Case Report #2

A 56 year old Hispanic female presented with flu-like symptoms and was treated with oseltamivir in late 2013. Two weeks later patient was found to have a DVT and heparin therapy was started. The patient was also pancytopenic with a WBC of 0.8×109/L, Hb 11.8 g/dL, platelets 47×109/L, INR 1.7, Fibrinogen 132 mg/dL, D-dimers 5463 (normal <295); a diagnosis of APL was made. ATRA at 45 mg/M2 per day was started, an IVC filter placed and heparin was stopped. The patient accepted cryoprecipitate but no other blood products. Arsenic Trioxide was started on day 3 at 0.25 mg/kg twice a week. Blood draws were restricted to once a day initially and subsequently twice a week. On day 10, ATO was held for a rising white count of 10×109/L and darbepoetin started for Hb of 8.8 g/dL. Hydroxyurea was started for a WBC of 39.8×109/L on day 16 and ATO restarted on day 21 with a 30% dose reduction three times a week. Day 24 Hb dropped to 7.9 g/dL with angina; darbopoetin was switched to erythropoietin (EPO) with oral iron supplementation. On day 37 WBC increased 2.6×109/L, Hb 10.2 g/dL and platelets 183×109/L and she was discharged. The patient completed 4 cycles of ATO and ATRA based consolidation and is in molecular remission one year post treatment.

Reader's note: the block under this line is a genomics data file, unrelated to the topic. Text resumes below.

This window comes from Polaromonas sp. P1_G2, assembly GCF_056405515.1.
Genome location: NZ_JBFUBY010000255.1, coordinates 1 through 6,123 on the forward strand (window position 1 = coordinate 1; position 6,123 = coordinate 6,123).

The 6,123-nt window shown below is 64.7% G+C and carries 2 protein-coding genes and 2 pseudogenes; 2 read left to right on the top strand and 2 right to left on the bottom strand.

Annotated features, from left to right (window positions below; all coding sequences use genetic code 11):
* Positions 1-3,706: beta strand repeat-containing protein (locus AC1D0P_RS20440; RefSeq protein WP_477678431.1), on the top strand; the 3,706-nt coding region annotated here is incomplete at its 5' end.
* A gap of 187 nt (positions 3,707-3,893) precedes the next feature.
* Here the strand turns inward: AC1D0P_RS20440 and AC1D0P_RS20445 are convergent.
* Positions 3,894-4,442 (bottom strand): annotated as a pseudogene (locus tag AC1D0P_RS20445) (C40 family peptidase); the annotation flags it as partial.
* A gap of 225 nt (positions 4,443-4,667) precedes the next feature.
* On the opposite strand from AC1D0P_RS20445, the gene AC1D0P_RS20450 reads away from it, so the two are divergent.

Case Report #3

A 59 year old white female was admitted in mid-2014 with a 2 week history of aches and pains, shortness of breath, fevers and headache. A CT scan of the head showed multiple acute infarcts. The WBC was 38.6×109/L, Hb 7.4 g/dL and platelets 31×109/L. A diagnosis of APL was made and ATRA and ATO were started. The patient had multiple comorbid conditions to include diabetes, hypertension, CAD, multiple pulmonary emboli and morbid obesity. She agreed to cryoprecipitate but refused all other blood products despite the Hb dropping to 6.7 g/dL. The patient deteriorated neurologically and died on day 2 of admission.